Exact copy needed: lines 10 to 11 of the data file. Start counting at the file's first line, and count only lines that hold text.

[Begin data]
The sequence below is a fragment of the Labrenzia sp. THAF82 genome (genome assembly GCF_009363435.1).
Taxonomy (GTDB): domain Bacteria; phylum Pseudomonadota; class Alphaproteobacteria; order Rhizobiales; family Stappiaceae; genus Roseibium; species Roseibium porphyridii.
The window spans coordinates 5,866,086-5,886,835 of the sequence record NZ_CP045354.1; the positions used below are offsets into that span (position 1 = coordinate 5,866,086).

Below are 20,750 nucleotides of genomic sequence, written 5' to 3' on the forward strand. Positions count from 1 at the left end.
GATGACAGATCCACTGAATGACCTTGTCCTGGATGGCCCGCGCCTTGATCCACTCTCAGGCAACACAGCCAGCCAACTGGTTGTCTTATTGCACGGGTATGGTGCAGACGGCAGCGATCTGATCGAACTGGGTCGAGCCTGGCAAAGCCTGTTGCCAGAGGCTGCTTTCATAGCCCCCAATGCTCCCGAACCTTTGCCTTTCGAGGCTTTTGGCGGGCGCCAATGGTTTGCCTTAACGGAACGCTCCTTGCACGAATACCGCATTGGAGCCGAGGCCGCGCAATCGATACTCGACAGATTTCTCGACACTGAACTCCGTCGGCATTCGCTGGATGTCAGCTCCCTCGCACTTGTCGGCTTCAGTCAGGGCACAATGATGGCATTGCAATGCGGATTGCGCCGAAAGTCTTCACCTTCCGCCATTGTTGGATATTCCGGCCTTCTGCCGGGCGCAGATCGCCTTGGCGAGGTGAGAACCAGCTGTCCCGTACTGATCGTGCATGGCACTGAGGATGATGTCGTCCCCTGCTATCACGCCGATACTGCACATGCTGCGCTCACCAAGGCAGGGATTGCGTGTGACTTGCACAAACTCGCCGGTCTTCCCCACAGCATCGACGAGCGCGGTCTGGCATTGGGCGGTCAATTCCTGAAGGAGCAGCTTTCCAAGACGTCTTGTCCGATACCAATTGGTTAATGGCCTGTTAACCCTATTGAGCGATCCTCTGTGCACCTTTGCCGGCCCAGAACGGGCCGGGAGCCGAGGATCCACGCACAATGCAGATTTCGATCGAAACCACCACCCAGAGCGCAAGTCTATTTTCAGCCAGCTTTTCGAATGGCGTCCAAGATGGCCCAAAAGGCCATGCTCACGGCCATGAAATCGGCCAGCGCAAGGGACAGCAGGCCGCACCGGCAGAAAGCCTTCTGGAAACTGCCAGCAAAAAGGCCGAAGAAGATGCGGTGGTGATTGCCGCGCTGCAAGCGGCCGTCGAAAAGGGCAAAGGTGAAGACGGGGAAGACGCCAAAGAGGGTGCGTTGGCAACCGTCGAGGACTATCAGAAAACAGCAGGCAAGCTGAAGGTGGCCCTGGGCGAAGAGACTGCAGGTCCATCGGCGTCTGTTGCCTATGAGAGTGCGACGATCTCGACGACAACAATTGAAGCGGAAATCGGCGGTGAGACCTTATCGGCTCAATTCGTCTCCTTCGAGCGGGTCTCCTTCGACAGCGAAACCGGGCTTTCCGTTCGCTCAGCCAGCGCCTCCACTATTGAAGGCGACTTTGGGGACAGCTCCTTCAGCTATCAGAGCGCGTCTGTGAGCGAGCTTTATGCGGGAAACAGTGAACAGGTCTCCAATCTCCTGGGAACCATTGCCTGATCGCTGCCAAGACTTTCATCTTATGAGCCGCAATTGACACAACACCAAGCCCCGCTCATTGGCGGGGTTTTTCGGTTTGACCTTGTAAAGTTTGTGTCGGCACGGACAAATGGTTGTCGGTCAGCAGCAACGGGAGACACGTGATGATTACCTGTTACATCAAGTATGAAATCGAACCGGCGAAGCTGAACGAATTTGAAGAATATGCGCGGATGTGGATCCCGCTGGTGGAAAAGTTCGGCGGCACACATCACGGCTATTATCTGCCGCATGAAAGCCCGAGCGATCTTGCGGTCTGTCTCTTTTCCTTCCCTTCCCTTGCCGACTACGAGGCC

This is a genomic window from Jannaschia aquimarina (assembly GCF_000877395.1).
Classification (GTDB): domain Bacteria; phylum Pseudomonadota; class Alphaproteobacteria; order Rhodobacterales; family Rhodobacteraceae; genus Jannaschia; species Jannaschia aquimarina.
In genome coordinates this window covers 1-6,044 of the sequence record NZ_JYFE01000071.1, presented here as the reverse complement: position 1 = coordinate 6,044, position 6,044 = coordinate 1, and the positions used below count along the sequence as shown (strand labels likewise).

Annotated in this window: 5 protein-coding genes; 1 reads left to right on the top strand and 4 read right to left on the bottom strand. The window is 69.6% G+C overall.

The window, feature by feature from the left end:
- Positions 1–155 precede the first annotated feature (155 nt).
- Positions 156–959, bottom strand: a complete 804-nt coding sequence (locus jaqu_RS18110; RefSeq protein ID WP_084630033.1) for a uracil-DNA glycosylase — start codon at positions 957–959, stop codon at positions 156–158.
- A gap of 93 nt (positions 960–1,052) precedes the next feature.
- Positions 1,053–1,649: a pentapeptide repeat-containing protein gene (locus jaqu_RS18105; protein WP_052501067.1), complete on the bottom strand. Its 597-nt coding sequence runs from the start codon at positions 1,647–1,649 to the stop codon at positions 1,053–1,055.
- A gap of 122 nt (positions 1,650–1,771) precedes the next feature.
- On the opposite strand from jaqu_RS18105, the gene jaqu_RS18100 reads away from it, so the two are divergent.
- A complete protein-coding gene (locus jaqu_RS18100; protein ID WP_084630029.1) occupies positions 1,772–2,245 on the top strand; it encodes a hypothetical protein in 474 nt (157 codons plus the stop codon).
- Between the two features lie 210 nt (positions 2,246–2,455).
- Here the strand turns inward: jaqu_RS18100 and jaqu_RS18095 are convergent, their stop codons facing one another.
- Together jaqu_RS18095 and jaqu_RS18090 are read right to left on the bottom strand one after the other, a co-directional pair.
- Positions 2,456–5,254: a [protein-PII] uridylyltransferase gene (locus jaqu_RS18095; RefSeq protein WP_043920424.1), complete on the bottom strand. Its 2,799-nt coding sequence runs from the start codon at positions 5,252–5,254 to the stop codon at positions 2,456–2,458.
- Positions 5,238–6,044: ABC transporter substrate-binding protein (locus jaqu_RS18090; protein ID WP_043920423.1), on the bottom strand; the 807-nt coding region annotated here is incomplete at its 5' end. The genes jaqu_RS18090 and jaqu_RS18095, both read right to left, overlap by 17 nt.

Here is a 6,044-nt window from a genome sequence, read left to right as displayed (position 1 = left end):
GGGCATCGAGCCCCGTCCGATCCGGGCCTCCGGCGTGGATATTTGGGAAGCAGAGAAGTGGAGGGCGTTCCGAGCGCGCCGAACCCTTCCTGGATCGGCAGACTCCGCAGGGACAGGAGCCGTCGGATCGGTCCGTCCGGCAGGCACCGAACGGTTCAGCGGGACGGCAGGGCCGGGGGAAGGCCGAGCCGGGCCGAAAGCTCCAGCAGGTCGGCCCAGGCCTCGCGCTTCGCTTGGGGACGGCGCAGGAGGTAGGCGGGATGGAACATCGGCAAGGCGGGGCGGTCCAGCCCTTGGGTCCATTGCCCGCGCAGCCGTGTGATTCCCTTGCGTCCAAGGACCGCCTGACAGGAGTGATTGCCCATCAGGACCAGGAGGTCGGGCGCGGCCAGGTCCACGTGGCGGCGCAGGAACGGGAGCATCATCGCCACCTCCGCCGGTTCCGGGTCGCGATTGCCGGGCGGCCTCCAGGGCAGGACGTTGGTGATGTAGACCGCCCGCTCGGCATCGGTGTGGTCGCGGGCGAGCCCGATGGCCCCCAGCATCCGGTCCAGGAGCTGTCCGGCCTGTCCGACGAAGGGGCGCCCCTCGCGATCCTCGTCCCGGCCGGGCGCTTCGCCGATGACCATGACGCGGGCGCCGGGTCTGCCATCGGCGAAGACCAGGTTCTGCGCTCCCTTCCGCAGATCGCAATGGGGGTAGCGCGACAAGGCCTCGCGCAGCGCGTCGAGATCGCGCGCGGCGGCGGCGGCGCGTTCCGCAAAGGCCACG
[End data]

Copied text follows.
The window, feature by feature from the left end:
- Positions 1–155 precede the first annotated feature (155 nt).